Tuesday, October 18, 2011

Part 24 - The famous Wall Street

WTC memories

We were back in New Brunswick station in the morning; it looked a lot different during the day; a lot more comfortable! We headed back to New York and walked to Battery Park. If you want to see the Statue of Liberty then you surely have to make an online booking. There is no way you can go and get the ticket at the counter. The queue was huge and tickets for the day were sold out. It was the same on my prior trip as well; things had certainly not changed with regard to the Statue! After seeing the Statue from a distance we headed towards Wall Street. 

On the way, we crossed the World Trade Center area. I still remember the sight of the twin towers and still remember the elevator ride we took on an earlier trip to the observatory. That was the first time that I had gone up a 100 floor skyscraper. And now there stood nothing in Ground Zero except for some construction work that was happening.

It was already afternoon and we were quite hungry. The first eatery we saw was Dunkin Donuts, to my friend’s delight. There was no second thought - we jumped into Dunkin. The employee there was a friendly Pakistani youngster. He was cheerful and energetic. We placed our order while we chit chatted. He talked about his South Indian roommate who was a very strict vegetarian and he thought all South Indians were strict veggies. As a bonus he gave us a couple of extra donuts.
“It seems there is something written on our face. He guessed we’re from South India immediately,” my friend said as we took a window side seat.
World's most famous street

The financial district was pretty crowded even though today was a holiday; plenty of tourists. On the way, there was an old church that looked grand and an urban park with benches and a huge abstract structure in the middle (I say urban park because there was no greenery). I later learnt that the church is Trinity church built in the 19th century. And the park I guess is a tribute to Harry Hemsley - a billionaire who grew up in New York and created a real estate company that was one of the biggest property holders in the US. He is said to have made a lot of contributions to New York city. (The pic to the left is Trinity Church)
We crossed a couple of bank buildings before hitting the New York Stock Exchange. There was a barricade preventing people from going close to the entrance. Beside the NYSE was the J.P Morgan building (also called "The Corner" because it is in a corner!) J.P Morgan is credited with having reduced the impact of the “Panic of 1907” which could have ruined a number of US banks which were in need of funds and had lost credibility - it’s a situation that can arise even today if every one of us went to our banks and withdrew all our money... But it’s an event that is very rare and should ideally never happen. The Wall Street bombing that happened in 1920 caused damage to this building and even today you can see some of the scars of that blast on the building. (The pic above is not the best of picks to show the JP Morgan building but you can see how small it is when compared to the skyscrapers surrounding it; The Corner is the first building).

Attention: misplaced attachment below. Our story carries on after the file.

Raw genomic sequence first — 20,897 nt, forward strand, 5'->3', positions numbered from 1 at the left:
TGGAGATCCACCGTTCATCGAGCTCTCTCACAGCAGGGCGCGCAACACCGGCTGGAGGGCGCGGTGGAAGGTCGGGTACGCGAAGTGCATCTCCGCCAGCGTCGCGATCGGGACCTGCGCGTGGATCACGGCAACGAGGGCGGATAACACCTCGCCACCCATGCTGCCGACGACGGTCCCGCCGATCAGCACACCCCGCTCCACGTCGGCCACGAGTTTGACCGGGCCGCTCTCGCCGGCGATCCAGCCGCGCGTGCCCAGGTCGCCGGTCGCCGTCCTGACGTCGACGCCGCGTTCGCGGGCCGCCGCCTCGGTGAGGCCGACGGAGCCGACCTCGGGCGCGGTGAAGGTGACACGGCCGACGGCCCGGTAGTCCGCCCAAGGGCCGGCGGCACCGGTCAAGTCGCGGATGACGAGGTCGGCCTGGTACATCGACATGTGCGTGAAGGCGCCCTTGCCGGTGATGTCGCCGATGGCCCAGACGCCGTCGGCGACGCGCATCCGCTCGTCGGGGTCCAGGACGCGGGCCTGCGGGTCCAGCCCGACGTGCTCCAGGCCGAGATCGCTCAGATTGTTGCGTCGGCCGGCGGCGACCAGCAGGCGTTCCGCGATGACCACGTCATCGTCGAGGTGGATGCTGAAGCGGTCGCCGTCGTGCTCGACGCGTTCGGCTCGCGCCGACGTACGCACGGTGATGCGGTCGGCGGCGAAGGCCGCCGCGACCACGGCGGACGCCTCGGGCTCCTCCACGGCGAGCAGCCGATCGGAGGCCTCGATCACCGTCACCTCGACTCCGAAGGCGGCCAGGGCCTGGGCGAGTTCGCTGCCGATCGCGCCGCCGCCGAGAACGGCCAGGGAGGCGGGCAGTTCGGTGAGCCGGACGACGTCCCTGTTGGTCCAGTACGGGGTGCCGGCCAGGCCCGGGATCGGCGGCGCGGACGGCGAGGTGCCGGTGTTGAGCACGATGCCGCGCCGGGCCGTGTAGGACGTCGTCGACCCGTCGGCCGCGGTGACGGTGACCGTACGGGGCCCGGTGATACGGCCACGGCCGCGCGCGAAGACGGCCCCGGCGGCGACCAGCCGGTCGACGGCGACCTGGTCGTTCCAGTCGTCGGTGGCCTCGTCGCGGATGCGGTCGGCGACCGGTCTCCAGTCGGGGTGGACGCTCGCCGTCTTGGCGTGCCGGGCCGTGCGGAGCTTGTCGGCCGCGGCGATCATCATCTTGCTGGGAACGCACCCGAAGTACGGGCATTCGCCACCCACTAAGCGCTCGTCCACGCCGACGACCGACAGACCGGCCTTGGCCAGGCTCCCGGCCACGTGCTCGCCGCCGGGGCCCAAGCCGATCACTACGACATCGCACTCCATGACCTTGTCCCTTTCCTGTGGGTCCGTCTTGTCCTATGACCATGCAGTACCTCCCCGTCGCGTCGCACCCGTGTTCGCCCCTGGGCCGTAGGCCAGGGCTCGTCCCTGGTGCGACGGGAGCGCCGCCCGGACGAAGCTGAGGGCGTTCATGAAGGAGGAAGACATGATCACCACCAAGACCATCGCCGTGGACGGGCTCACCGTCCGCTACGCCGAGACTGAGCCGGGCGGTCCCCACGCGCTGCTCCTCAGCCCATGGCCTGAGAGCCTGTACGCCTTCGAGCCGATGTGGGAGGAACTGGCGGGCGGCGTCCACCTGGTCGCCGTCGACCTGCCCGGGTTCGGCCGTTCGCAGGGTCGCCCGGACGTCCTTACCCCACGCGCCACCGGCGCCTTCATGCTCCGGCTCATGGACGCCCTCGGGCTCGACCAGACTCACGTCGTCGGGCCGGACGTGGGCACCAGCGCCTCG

You kind of have goosebumps when you reflect on the amount of history associated with this street. The other place in US where I had this feeling was in Washington. After every couple of blocks or so you would find a few marble benches. We took a break in one such area where a youngster was practicing skate-boarding; we saw him skate, jump on to a bench and then continue skating as he jumped off the bench. (Pic to the right shows the NYSE which is at the beginning of Wall Street; I kind of like the way they display street signs on each corner).

The frantic rush

We sipped water and were planning on what next. We had a lot of time on hand but since there was nothing else on my friend's list I suggested, “We can take the bus back to Boston.”
“You think we’ll have time to catch it?”
Checking the watch we made a dash. I grabbed the map and headed towards Chinatown. We went in and out of a metro station - the metro wouldn’t get us too close and we’d anyway have to walk as well. As we crossed each street, I cross checked the street name on the map. My general feeling in New York, and maybe it’s the same in other places in US as well, is that most people walk really fast - and it is quite a challenge to keep up with their pace. Not the tourist who are ambling at leisure but the people who are working there. But today we were faster than most of them.
I had become quite comfortable with the streets and raced away cutting diagonals to reach our destination quickly. When we came close to the bridge we knew we were almost there but according to the bus schedule, we should have missed the bus. We still pushed along and were delighted to see a bus near their office. On enquiring we found that this was the next bus and the guy said it was full and that we need to come at least 30 minutes before departure. The next bus was in another 40 minutes or so  (it seems like they ran extra trips on weekends because we never remember seeing these extra two trips on their website).
“You ran like you were possessed,” my friend commented as we entered the office to buy tickets.
This was an interesting New York trip because we spent most of our time walking and the best way to soak in the culture of a city is by walking!

No comments: